However, evidence supporting the use of DOACs in cancer patients for any indication is extremely limited (9). Patients with cancer are complicated by inability to tolerate oral intake as adverse effects of chemotherapy can include loss of appetite, emesis and mucositis. There is currently no mechanism of monitoring DOAC levels in the presence of drug-drug interactions or gastrointestinal adverse effects resulting from chemotherapy [7]. Due to the dearth of data, the ASCO does not recommend use of DOACs for VTE patients with cancer [9]. New DOAC are likely to have a major impact in the next few years changing clinical practice of anticoagulation therapy [11].


Still there are many clinical questions remain unanswered about the use of DOAC in cancer patients. DOAC medications are not currently supported by guidelines but ongoing clinical studies will provide much needed evidence to guide clinical use.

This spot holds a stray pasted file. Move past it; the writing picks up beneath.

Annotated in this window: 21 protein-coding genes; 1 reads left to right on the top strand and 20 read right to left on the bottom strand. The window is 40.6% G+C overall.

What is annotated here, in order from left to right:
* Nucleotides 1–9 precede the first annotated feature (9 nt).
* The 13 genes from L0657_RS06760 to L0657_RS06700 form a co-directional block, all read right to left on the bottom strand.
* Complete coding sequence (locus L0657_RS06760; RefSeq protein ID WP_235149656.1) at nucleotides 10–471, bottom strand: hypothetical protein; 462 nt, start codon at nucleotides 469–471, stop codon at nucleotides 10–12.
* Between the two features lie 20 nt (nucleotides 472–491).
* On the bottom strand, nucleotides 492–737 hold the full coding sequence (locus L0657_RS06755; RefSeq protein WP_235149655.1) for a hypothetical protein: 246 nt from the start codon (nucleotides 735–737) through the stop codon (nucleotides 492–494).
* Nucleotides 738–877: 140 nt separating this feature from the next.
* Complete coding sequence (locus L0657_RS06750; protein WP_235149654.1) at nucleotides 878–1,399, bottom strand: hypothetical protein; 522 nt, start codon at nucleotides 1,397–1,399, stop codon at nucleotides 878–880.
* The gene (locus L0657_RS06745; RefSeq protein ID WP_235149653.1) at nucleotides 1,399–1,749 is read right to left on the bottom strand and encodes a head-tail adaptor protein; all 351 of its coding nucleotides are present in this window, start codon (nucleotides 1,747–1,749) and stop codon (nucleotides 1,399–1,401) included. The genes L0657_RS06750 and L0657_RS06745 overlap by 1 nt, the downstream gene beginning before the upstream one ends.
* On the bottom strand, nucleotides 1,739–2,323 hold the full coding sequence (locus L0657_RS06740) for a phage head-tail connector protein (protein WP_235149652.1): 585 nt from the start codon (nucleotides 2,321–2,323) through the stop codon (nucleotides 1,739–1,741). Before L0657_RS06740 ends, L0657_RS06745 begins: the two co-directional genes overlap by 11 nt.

1. Lee AYY (2017) When can we stop anticoagulation in patients with cancer-associated thrombosis? Blood 130: 2484-2490.
  2. ElyamanyAliet, Ali Mattat, EmanBukhary (2014) Cancer-associated thrombosis: an overview. Clinical Medicine Insights: Oncology 8: 129- 137.
  3. Falango A, Russo L, Milesi V, Vignoli A (2017) Mechanisms and risk factors of thrombosis in cancer. Critical Reviews in Oncology Hematology 118: 79-83.
  4. van der Hulle T, den Exter PL, Kooiman J, van der Hoeven JJM, Huisman MV, et al. (2014) Meta-analysis of the efficacy and safety of new oral anticoagulants in patients with cancer-associated acute venous thromboembolism. J ThrombHaemost 12: 1116-1120.